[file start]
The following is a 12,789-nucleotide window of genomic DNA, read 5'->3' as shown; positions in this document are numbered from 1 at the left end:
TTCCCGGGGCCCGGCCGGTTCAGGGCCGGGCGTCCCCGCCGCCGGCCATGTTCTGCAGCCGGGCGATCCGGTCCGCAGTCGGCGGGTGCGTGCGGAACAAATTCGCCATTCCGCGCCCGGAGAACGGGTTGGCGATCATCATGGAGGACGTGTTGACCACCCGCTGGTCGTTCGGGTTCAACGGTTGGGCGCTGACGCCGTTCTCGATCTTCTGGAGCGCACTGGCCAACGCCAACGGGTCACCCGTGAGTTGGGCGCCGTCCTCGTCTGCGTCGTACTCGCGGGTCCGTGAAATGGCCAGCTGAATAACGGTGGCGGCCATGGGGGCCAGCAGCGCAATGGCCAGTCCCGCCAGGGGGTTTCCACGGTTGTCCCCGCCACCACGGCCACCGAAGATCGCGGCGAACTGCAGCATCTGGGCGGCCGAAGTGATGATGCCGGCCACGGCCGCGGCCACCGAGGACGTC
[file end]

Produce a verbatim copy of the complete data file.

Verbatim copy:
The following is a 12,789-nucleotide window of genomic DNA, read 5'->3' as shown; positions in this document are numbered from 1 at the left end:
TTCCCGGGGCCCGGCCGGTTCAGGGCCGGGCGTCCCCGCCGCCGGCCATGTTCTGCAGCCGGGCGATCCGGTCCGCAGTCGGCGGGTGCGTGCGGAACAAATTCGCCATTCCGCGCCCGGAGAACGGGTTGGCGATCATCATGGAGGACGTGTTGACCACCCGCTGGTCGTTCGGGTTCAACGGTTGGGCGCTGACGCCGTTCTCGATCTTCTGGAGCGCACTGGCCAACGCCAACGGGTCACCCGTGAGTTGGGCGCCGTCCTCGTCTGCGTCGTACTCGCGGGTCCGTGAAATGGCCAGCTGAATAACGGTGGCGGCCATGGGGGCCAGCAGCGCAATGGCCAGTCCCGCCAGGGGGTTTCCACGGTTGTCCCCGCCACCACGGCCACCGAAGATCGCGGCGAACTGCAGCATCTGGGCGGCCGAAGTGATGATGCCGGCCACGGCCGCGGCCACCGAGGACGTC